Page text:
Perhaps it was just the stirring of the 12-year-old in me who once wore a pair of chocolate brown Hugo Boss corduroy pants until they were threadbare, but there was something strangely electric about a similar pair that appeared on the runway today at Albus Lumen’s Resort 2019 show, Pablo/Paloma. In spite of the dull, collegiate associations that usually plague brown corduroy, the trousers – cut loose and wide to sit just above the ankle – formed half of a voluminous suit that was fastened at the waist with a single, iridescent mother of pearl button. Worn with a severe black button down shirt and paired with a matching corduroy shopping tote designed by Helen Kaminski fastened to a close with one of the jeweler Ryan Storer’s large metal rings, the look embodied a confidence that you felt was shared by the stylist turned designer Marina Afonina, whose third outing at Mercedes-Benz Fashion Week Australia expanded on the relaxed linen separates and swimwear that have been such a hit in years past to include other examples of structured tailoring and shirting as well as sanguine, deconstructed eveningwear.
Despite the simplicity of many of the looks, the designer succeeded again at telling a transportative story through staging and styling – no small triumph in itself when you consider how hard it is to evoke a convincing mood in an otherwise sterile, mutable presentation room. Afonina’s attention turned once again to the Mediterranean, affixing in particular on the Spanish women of the 1970s. In doing so, the designer staged what she described in her show notes as an ode to Pablo Picasso, the artist whose relationships with the women in his life were famously fraught. That doesn’t seem to have factored directly into the collection presented today in any obvious way however. Perhaps not merely content with playing the role of passive muse, Afonina’s women instead seemed to put their own stamp on the artist’s terracotta hues; those suits then could perhaps be read as a reclamation of gaze and power from a famous womaniser on behalf of the women whose lives he played a part in destroying. The closing song of the soundtrack, curated by the DJ, Niki Dé Saint, suggested as much: it was The Grand Duel Parte Prima, which Tarantino fans will recognise from the female-driven spaghetti western revenge epic, Kill Bill Vol.1.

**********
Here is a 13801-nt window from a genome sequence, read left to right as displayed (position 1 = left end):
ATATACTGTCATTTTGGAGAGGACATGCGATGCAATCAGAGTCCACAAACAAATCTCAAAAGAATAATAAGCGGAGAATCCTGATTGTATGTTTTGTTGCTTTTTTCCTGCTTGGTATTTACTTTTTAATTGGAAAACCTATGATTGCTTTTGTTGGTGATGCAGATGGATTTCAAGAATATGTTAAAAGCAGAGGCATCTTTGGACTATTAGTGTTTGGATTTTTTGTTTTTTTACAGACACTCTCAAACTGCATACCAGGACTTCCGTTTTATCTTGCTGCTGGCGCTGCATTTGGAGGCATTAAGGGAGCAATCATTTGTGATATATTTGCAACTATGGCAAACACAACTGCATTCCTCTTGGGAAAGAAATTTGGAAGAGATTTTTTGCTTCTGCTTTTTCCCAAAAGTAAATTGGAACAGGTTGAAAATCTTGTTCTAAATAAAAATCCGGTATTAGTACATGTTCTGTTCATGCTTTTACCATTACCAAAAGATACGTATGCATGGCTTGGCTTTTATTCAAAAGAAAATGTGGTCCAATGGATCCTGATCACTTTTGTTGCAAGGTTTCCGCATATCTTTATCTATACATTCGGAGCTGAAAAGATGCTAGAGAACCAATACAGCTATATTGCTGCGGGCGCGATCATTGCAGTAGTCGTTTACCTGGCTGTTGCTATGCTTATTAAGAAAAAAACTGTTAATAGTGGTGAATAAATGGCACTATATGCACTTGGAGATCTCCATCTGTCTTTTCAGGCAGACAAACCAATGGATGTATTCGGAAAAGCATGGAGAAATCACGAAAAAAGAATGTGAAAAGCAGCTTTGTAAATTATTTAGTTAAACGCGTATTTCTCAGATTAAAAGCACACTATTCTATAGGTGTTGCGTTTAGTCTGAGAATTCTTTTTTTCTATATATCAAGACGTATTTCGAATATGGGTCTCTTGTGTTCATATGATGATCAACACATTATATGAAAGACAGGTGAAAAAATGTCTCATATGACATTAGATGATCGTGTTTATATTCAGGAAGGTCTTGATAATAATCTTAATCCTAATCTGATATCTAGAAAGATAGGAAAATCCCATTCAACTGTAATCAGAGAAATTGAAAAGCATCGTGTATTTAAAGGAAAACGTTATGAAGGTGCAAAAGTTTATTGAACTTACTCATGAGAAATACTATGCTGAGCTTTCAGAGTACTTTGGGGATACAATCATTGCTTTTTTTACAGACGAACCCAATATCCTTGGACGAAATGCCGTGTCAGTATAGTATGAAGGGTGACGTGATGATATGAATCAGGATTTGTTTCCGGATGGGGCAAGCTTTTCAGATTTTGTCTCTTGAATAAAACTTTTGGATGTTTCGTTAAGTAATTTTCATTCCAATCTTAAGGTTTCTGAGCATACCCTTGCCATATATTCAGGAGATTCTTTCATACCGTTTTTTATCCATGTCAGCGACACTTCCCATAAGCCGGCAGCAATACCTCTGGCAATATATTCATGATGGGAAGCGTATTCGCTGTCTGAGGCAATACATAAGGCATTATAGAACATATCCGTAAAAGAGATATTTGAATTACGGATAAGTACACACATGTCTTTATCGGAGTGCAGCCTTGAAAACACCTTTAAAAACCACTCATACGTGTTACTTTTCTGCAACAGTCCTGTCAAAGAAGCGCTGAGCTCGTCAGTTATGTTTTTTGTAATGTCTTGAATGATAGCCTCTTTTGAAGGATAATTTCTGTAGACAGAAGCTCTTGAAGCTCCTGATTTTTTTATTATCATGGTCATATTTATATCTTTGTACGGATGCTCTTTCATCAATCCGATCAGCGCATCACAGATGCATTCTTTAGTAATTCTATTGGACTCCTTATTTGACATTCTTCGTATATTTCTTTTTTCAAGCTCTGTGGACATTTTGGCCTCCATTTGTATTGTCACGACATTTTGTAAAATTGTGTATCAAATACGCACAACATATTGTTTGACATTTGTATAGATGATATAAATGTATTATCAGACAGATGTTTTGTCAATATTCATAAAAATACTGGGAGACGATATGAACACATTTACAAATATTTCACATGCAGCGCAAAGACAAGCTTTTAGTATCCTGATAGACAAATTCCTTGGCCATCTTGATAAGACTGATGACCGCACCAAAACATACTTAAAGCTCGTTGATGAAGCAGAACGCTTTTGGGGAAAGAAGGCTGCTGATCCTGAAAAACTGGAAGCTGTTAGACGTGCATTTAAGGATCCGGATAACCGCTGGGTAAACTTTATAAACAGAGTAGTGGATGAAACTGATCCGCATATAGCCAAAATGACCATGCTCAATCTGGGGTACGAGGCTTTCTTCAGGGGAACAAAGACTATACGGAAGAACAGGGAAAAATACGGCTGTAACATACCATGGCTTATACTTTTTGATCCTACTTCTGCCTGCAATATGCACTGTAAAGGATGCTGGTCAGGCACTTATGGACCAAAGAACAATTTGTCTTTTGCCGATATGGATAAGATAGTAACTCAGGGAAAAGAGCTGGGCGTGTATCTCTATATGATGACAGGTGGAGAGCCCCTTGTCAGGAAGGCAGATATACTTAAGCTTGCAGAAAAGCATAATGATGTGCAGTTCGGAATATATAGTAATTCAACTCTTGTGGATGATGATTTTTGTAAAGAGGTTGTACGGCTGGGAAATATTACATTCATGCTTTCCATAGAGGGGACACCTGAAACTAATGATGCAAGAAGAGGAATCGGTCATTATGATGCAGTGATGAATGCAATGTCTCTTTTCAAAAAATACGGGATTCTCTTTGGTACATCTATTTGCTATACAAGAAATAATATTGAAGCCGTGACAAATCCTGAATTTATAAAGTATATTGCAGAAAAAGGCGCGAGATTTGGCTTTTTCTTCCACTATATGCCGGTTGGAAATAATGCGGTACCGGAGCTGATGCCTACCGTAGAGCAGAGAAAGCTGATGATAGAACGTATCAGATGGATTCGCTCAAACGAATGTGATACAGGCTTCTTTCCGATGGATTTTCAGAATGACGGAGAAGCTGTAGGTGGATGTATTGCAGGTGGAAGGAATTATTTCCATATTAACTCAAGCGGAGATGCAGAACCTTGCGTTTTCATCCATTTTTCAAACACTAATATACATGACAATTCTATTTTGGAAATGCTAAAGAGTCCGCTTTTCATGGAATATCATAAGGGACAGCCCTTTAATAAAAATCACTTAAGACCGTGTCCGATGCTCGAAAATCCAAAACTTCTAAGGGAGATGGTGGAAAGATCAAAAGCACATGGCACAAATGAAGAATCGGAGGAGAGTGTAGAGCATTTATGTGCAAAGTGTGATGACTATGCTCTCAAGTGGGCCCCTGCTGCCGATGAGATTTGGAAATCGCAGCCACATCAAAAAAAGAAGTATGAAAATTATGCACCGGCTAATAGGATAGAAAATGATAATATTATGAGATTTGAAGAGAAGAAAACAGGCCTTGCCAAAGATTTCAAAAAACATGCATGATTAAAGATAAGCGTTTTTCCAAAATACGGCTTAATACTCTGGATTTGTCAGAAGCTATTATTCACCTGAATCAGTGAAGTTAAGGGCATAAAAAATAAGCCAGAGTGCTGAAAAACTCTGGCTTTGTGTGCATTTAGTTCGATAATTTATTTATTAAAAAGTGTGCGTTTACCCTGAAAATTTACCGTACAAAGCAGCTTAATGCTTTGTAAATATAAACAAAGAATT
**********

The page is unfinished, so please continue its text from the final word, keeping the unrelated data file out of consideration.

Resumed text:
Then again, perhaps they were just great additions to Afonina’s already canny arsenal of resortwear – another ‘call to charms’ for the legion Albus Lumen roadtrippers who will follow her wherever she decides to go next.
Tile image: Caroline McCredie/Getty Images
Cover image: Lisa Maree Williams/Getty Images